The Bavarian State Parliament is one of Germany’s oldest parliaments. It is one of the most important contributors to the development of European parliamentarianism. Its origins stretch back to the beginning of the 14th century. The first steps towards its creation took place in lower Bavaria.
"The Ottonian Handfast" of 15 June marked the beginning of Bavaria’s parliamentary history. Otto III, Duke of Lower Bavaria/Landshut, of the House of Wittelsbach, urgently required money. For this, the Lower Bavarian nobility approved a new tax; however, at the same time, it had its own rights (e.g. summary jurisdiction) confirmed. This document became the basis for the freedoms of the three "Landstände" (Estates) of nobility, clergy and cities. These Estates were also called "Landschaft"
(territorial assembly of estates).
When Bavaria was near to entering state bankruptcy during the Napoleonic Wars, only a modern constitution with a parliament now seemed to guarantee the unity of the state and orderly finances. Hence on 1 May, King Max I Joseph issued a constitution that granted certain basic civil rights. The old "Landschaft" was dissolved. The planned national representation remained undone.
King Max I Joseph now saw himself forced to issued a new constitution. Based on the English model, it stipulated an assembly of the estates with two chambers. The 1st chamber – that of the "Reichsräte" (Imperial Councils) – consisted of members by virtue of birth, wealth, office or royal appointment. The 2nd chamber consisted of – partly indirectly – elected parliamentarians from the nobility, the clergy, the bourgeoisie and the farming community.
The Bavarian Parliament officially received the name "Landtag". From 1819 to 1934, the seat of the State Parliament was the building at Prannerstraße 20 (near Promenadeplatz) in Munich.
Secret election by secret ballot of the members of the State Parliament was introduced.
For the first time, the complete Chamber of Deputies was directly elected. Only males of 25 years of age or older had the right to vote.
The end of the First World War also brought the end of the constitutional monarchy. In the revolutionary night between 7 and 8 November, Bavaria was declared a republic. King Ludwig III fled. Kurt Eisner, the leader of the USPD (Independent Social Democratic Party of Germany), became the first Minister-President of the new republic (Free State).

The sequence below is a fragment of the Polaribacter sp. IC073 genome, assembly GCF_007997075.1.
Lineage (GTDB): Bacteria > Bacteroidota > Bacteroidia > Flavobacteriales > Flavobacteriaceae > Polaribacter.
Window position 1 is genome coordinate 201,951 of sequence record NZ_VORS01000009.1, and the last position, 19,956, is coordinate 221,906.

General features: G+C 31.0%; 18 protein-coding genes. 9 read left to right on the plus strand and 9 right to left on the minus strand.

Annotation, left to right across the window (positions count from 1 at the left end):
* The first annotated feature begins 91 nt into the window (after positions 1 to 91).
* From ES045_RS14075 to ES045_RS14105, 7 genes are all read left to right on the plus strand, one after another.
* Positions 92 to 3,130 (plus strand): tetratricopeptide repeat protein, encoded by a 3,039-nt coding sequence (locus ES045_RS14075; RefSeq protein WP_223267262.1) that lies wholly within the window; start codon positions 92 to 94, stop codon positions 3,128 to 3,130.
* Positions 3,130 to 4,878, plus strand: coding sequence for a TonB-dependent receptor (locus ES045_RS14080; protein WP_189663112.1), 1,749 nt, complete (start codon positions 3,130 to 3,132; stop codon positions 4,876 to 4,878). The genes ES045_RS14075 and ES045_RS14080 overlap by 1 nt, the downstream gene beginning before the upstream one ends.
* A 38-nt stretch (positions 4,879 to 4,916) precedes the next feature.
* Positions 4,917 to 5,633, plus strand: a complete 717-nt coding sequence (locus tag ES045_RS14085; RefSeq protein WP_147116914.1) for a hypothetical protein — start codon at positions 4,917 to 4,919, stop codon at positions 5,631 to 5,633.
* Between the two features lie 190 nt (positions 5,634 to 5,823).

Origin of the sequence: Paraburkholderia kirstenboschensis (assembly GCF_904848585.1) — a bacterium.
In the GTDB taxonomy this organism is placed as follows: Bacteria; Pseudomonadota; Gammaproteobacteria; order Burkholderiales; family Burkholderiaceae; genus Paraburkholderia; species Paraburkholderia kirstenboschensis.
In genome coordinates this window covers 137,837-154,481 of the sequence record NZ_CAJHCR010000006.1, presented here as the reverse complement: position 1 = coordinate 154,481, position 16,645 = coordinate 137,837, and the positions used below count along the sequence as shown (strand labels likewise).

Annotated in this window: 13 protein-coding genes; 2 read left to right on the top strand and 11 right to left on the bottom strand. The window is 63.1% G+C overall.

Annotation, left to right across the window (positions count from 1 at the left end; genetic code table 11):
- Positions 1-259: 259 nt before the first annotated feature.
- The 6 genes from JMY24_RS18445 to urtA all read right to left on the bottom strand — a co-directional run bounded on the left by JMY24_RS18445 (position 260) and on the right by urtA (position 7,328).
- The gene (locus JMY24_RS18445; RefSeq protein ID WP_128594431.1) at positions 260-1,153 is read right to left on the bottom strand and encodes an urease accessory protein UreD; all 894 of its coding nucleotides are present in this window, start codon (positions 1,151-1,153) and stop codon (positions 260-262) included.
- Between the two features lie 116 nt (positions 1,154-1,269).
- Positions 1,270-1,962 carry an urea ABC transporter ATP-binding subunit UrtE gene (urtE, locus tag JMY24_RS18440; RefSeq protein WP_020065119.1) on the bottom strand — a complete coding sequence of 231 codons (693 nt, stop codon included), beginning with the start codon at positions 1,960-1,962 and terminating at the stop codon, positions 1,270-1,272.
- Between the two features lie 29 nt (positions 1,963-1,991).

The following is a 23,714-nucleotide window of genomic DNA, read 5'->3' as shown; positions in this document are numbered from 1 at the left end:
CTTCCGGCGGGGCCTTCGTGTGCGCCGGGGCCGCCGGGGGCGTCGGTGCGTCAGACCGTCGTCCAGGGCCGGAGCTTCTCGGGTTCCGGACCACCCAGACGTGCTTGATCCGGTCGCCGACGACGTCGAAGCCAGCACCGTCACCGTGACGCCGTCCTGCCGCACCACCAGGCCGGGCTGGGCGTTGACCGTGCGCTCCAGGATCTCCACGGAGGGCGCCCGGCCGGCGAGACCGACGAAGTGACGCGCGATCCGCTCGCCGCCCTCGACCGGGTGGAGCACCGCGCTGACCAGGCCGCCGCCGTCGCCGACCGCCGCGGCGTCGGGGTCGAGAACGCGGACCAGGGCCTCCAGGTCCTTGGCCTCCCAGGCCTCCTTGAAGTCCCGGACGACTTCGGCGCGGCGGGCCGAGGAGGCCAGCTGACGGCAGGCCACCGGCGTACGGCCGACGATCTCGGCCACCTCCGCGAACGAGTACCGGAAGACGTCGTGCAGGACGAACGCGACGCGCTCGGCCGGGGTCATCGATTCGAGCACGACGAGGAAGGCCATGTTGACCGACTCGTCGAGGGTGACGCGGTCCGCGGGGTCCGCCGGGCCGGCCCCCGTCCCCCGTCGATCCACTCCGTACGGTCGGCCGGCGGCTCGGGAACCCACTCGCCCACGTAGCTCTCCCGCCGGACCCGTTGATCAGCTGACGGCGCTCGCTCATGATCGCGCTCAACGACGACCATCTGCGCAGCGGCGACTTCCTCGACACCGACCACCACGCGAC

On 12 January, the Bavarian people elected a State Parliament that was a pillar of popular sovereignty in the complete sense for the first time. Women now also had the right to vote. When unrest broke out in Munich following the murder of Kurt Eisner, the State Parliament and the government withdrew to Bamberg. There, a new Bavarian Constitution entered into force. It provided for only one chamber – the State Parliament.
On 28 and 29 April, the Bavarian State Parliament came together for the last time. The National Socialists had already assumed power in Berlin.
An "imperial law" of 30 January abolished all state parliaments.
After the Second World War, democratic parties were allowed again by the American military government. On 26 February, an "Advisory State Committee" met in the assembly hall of Munich University as a pre-parliament. At that time, Dr Wilhelm Hoegner had been installed as Minister-President by the military government. Then, on 30 June, a Constitutional State Assembly was elected for the first time in Bavaria’s history. It was made up of members of the CSU, SPD, FDP and KPD parties. With the creation of the Bavarian Senate, the Bavarian tradition of the two-chamber system was taken up again. On 1 December, the people approved the new constitution and elected a new State Parliament at the same time. Since the old State Parliament building on Prannerstraße had been completely destroyed, the newly elected Parliament initially met at Munich University, at the Brunnenhof Theatre of the Munich Residenz and in the Sophiensaal hall of the Regional Tax Office.
In January, the Bavarian State Parliament and the Bavarian Senate moved into the renovated Maximilianeum. Since then, "Maximilianeum" and "Bavarian Parliament" have become synonyms.